(1) [Comitative[Instrumental[Dative[Genitive[Accusative[Nominative]]]]] (Caha 2009: 24)

(2) [Instrumental[Dative[Genitive[Accusative[Nominative]]]]]

The nanosyntactic perspective has also led to a more precise understanding of phenomena such as case-marking (Caha 2009), the interaction of prepositions and verbal prefixes/particles in Slavic and Germanic (Pantcheva 2012), the syncretism patterns in English tense, aspect and voice markers (Starke 2011ab), deverbal nominalizations (Fábregas 2012), the internal structure of wh-expressions (Vangsnes 2011, Baunaz 2012, 2013) and wh-movement (Starke 2011b), the order and scope of derivational and inflectional verbal affixes in Bantu (Muriungi 2008), clausal complementation (Franco 2012), the relation between sentential and constituent negation (De Clercq 2013), differential object marking and nominal possession (Rocquet 2013), and the reinforced demonstrative in the Old Germanic languages (Lander, in prep.).

This workshop will bring together researchers who take the nanosyntactic approach to language. The aims of the workshop are to discuss both old and new data from a nanosyntactic perspective, to highlight the advantages of this approach and to discuss its consequences. Questions we would like to see addressed include (but are not limited to) the following:

1. The study of syncretisms has proven a useful tool for uncovering the fine-grained hierarchical structure of case morphemes (Caha 2009), path morphemes (Pantcheva 2011), class-markers in Bantu languages (Taraldsen 2010) and negation (De Clercq 2013), among others. Syncretisms also appear in other domains, such as phi-features and complementizers. What kind of syncretisms are there? What do they reveal about the internal structure of vocabulary items? What are the implications for the functional sequences at stake?

2. Most research on syncretisms is restricted to syncretisms within one domain, as illustrated by the Hungarian case syncretism discussed above. However, syncretisms are not limited to members of a single grammatical category (Baerman et al. 2005: 103ff, Caha & Pantcheva 2012). For instance, in Russian, the masculine singular instrumental endings on adjectives have the same form as their plural dative counterparts (cf. nóv-ym 'newMASC.INSTR.SG/MASC.DAT.PL'). This syncretism involves two dimensions, case and number, and thus two functional sequences. How do we model the ordering of these two functional sequences in order to capture the existence of this syncretism (Caha & Pantcheva 2012, Taraldsen 2012, van Craenenbroeck 2012)? In other words, what do cross-categorial syncretisms tell us about the underlying structure of morphemes? More generally, the question arises how multiple functional sequences are combined.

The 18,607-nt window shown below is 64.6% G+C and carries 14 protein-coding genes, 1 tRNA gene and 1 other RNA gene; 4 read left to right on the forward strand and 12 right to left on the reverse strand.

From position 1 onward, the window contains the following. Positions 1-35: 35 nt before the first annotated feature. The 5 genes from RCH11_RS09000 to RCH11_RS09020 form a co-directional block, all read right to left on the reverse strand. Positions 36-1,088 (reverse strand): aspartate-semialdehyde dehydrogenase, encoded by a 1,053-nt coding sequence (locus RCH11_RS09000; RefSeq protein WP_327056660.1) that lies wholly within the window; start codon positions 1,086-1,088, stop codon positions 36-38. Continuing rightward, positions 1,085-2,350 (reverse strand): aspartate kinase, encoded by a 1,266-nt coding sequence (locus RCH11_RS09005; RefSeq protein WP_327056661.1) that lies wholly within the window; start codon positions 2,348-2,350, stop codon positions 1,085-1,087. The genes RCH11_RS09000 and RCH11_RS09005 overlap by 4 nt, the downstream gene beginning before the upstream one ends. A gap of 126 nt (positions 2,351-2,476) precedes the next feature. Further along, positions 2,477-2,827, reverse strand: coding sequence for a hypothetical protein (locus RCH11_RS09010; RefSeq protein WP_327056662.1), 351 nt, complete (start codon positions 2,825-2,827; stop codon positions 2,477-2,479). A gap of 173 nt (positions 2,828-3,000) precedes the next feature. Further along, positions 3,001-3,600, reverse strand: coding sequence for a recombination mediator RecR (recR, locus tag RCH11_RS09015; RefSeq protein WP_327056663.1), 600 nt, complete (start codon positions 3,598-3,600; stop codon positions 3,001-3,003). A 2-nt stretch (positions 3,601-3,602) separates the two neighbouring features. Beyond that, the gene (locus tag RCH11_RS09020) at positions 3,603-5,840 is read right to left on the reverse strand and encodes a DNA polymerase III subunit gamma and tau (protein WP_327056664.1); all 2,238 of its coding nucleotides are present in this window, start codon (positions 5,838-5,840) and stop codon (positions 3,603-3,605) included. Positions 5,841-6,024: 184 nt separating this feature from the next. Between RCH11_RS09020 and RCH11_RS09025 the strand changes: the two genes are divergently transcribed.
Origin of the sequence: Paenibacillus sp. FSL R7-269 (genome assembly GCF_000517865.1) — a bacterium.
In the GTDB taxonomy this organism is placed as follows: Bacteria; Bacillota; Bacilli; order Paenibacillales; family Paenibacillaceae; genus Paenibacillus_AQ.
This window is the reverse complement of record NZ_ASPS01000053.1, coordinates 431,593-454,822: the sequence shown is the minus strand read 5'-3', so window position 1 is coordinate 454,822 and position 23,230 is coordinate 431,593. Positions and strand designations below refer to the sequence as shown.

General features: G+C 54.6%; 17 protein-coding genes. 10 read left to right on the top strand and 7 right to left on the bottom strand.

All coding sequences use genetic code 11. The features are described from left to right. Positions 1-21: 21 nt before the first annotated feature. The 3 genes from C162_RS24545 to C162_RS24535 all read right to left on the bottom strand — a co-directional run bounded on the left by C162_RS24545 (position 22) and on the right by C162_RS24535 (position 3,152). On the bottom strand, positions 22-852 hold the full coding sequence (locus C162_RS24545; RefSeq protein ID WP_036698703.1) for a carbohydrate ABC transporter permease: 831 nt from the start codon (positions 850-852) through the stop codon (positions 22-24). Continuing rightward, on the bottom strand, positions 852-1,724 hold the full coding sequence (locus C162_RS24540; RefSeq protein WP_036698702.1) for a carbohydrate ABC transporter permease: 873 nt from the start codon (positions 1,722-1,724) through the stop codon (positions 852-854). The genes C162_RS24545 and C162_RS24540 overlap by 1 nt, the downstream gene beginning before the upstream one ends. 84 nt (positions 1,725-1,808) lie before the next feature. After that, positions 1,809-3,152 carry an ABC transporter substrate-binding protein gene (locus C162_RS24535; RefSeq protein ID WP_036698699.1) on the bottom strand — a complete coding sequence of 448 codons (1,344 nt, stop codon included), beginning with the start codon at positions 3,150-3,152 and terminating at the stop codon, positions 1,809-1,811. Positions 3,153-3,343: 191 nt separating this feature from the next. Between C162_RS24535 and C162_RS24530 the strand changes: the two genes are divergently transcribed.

3. In nanosyntax the need to lexicalize syntactic structures can trigger what is known as spellout-driven movement. If no match between the structures in syntax and the lexicon can be found, then the syntactic structure can be altered by movement to enable spell out.  Are spellout-driven movements different from non-spellout-driven (e.g. feature-driven) ones? If they are, the following questions arise. Where do spellout-driven movements stop and non-spellout-driven movements start? Whereas in Minimalism (Chomsky 2000, 2001) feature-driven movement is taken to arise from an Agree relation between the features of two heads, in Nanosyntax all features project their own layers. How, then, do we capture agreement or non-spellout-driven movements in Nanosyntax?

4. Given the idea that each feature corresponds to one projection, the question arises whether both lexical and functional vocabulary items should be entirely decomposed into multiple, individual features. That is, does the nanosyntactic perspective imply that there is no principled difference between lexical and functional categories? If so, this raises the issue of why lexical items are more malleable and coercable than functional categories (Borer 2005ab, van Craenenbroeck 2012). How can these differences be captured in Nanosyntax?


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Baunaz, Lena. 2013. The structures of French complementizer que. Ms under review, University of Geneva.
Baermann, Matthew, Dunstan Brown & Greville Corbett. 2005. The syntax-morphology interface - A study of syncretisms. Cambridge University Press.
Borer, Hagit. 2005a. In Name Only. Structuring Sense, Volume I. Oxford: Oxford University Press.
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Lander, Eric. In prep. The nanosyntax of the Northwest Germanic reinforced demonstrative. Ms. Ghent University.
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Page Updated: 19-Dec-2013